A massive cleanup may continue for a week after streets flooded, two people were hospitalized and a strip club was evacuated when an early-morning crude oil pipeline break sent a geyser of black goo spurting into the air Thursday.
Streets were closed in Atwater Village near Glendale northeast of downtown Los Angeles after approximately 10,000 gallons of crude oil -- enough to fill a backyard swimming pool -- spilled over a half-mile area. An above-ground 20-inch pipeline broke around 12:15 a.m. Thursday near 5175 W. San Fernando Rd.
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Oil shot 15 to 20 feet upward and onto a nearby business, The Gentlemen’s Club, coating the windows. The Gentlemen's Club, which according to its website features "full nude exotic dancers," was evacuated, according to the Los Angeles Fire Department.
Crews used absorbent diapers to sop up the oil, according to LAFD Chief Jaime Moore. Moore said that crews will then pressure wash everything using a soapy soluion to remove any remaining oil on the asphalt.
A complete cleanup could take three to seven days, police said.
Police praised fire crews for their quick response, building dikes to prevent oil from getting into the LA River.
"Kudos to LAFD for setting up that containment. We would be in big trouble had they not done that," LA Environmental Officer Gonzalo Barriga said.
Health officials said the asphalt in the area was as hot as 126 degrees. A health advisory was issued as rising temperatures and the oil spill combined to create extreme odors, according to a statement from the Los Angeles County Public Health Department.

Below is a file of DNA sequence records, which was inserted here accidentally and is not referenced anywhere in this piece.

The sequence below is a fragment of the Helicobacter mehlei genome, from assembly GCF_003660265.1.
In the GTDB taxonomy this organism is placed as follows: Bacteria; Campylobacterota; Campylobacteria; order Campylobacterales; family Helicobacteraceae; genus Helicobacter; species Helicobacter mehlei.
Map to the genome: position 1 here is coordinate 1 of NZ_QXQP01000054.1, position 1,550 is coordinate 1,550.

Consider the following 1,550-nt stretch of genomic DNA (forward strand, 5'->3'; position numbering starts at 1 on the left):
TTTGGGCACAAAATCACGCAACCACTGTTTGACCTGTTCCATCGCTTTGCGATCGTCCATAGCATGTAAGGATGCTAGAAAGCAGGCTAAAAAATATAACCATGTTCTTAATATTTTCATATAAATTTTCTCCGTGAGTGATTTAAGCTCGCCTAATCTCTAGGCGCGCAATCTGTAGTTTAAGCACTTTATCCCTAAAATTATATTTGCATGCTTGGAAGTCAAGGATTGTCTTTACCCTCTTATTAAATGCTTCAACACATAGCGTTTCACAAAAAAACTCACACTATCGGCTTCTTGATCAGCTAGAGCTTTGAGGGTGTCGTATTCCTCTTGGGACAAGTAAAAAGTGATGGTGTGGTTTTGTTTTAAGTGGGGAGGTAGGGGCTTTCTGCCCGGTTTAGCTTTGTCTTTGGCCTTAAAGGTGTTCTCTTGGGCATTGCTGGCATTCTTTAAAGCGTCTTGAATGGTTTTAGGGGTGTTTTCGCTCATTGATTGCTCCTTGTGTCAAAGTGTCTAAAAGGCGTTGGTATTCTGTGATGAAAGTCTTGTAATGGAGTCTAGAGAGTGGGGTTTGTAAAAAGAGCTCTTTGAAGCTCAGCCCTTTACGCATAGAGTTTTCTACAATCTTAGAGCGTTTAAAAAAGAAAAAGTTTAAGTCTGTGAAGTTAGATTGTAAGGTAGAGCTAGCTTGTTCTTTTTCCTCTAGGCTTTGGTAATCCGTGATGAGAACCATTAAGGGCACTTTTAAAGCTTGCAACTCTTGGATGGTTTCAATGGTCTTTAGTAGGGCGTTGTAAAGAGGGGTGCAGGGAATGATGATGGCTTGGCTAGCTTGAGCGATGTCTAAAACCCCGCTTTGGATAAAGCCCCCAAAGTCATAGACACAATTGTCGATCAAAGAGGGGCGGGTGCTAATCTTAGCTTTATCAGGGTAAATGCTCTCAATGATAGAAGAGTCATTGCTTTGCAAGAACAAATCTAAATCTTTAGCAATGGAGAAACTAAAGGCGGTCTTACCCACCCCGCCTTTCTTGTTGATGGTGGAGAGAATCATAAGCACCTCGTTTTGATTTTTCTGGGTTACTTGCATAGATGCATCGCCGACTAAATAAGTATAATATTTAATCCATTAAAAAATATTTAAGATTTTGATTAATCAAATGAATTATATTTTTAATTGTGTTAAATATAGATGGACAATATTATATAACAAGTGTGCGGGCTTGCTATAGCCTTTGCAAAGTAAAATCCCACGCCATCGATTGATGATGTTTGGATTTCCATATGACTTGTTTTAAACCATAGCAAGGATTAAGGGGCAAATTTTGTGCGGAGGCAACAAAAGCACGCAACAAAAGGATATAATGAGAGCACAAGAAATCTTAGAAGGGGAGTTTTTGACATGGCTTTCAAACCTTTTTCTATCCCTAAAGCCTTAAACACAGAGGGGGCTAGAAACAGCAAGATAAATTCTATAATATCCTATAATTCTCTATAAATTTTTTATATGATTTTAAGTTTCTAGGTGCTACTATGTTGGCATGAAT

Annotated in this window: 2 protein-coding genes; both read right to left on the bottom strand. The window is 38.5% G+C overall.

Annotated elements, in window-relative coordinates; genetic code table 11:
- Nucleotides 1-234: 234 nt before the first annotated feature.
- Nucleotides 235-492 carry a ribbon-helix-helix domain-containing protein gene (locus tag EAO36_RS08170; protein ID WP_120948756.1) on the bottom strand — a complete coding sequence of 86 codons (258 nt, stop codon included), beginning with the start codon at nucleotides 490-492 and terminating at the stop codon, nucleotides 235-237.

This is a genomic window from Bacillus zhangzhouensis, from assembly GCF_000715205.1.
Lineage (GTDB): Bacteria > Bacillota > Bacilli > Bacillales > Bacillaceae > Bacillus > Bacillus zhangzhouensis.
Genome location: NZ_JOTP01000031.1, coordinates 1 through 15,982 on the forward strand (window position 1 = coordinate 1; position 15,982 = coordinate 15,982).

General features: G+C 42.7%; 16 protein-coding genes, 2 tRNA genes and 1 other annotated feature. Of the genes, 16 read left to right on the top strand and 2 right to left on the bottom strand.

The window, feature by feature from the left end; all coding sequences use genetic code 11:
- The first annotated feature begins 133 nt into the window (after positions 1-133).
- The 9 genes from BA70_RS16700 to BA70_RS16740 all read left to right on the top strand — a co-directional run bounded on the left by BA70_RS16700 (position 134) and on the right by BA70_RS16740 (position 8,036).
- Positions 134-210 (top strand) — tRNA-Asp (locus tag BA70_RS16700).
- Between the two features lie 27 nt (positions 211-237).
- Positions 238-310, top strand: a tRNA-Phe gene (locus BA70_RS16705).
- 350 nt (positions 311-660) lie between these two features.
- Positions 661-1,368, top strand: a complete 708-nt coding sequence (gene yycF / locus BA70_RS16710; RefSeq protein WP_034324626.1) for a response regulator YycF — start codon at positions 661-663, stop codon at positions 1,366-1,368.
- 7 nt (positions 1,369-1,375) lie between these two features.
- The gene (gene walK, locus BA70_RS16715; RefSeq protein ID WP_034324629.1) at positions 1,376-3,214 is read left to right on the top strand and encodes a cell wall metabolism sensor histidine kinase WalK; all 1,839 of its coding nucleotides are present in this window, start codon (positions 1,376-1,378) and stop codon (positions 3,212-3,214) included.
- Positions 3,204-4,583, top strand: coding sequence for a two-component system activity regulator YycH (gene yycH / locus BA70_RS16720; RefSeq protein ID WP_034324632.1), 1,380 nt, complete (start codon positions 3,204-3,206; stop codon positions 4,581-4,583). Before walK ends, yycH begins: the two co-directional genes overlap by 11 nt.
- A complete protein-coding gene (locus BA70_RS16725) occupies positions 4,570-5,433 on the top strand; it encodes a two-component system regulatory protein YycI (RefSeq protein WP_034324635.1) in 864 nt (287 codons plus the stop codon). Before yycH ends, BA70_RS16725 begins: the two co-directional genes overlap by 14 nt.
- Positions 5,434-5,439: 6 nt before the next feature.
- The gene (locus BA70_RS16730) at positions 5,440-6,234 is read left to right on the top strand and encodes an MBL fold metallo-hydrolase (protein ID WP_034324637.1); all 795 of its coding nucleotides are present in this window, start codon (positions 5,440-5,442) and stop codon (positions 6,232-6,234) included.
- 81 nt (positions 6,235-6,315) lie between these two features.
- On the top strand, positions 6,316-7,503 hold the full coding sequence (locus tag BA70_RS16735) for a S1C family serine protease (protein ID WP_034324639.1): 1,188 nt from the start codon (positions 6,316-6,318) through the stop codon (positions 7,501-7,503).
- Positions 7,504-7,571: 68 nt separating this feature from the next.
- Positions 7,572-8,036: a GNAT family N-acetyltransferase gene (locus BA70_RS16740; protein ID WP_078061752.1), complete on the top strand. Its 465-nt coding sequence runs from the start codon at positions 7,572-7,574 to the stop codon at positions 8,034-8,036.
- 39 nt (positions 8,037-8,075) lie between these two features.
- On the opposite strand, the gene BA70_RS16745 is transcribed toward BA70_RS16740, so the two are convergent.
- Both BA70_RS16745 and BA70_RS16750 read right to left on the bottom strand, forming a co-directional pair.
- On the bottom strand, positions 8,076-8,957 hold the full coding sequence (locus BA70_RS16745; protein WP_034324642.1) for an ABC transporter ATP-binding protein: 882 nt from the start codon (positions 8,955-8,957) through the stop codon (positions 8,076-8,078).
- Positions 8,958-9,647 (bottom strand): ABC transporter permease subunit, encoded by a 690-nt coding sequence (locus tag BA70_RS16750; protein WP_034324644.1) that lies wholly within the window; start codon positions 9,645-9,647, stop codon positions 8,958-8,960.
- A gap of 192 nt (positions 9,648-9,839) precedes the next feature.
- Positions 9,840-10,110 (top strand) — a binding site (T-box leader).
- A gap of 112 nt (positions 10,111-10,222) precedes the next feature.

"Cleanup of this spill is progressing, but individuals may experience discomfort from odors from the residual crude," said Jonathan E. Fielding, Director of Public Health and Health Officer. "Sensitive individuals, including children, seniors, and people with chronic disease such as heart or lung disease, should exercise caution, and limit their outdoor activities as long as odors persist."
The odors could result in mild, temporary health impacts, such as eye, nose and throat irritation, headache, dizziness, or upset stomach, Fielding said.
"We're talking about crude oil. Other than the nuisance odor that people are smelling, there are no longtime health effects the public around here should be worried about," Hazardous Materials Specialist Mario Benjamin said.
Two workers from a nearby industrial plant for Baxter, a healthcare company, were sickened by the fumes and transported to the hospital.
Aerial video showed pools of oil across several blocks and on top of the adult entertainment club.
"This oil comes from the Bakersfield area, this is a pumping transfer station and pumping transfer station then transfers the oil to a storage facility in Long Beach," Batallion Chief David Spence said.
LAFD reported that oil was knee-high in some areas.
The pipeline, which trasports oil from Bakersfield to Texas, was remotely shut off within 10 minutes of firefighters arriving, but oil continued to spew for an additional 45 minutes, according to the LAFD.
The spill happened in a predominantly industrial area. Four workers from Baxter were evaluated for general illness and respiratory concerns and two of them were taken to the hospital.
A total of five commercial businesses have been affected, according to LAFD. Oil did not go inside any of the businesses.
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Several blocks near San Fernando Road and West Broadway were cordoned off as fire crews and officials worked to clear the area.
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San Fernando Road between Brazil Street and Electronics Place is currently closed and businesses on Brazil Street are expected to be inaccessible while crews clean up the spill.
The LAFD had initially reported that it was a 50,000-gallon oil spill, but that number was reduced to 10,000 gallons a few hours later.
NBC4's Kate Larsen, Patrick Healy and Beverly White contributed to this report.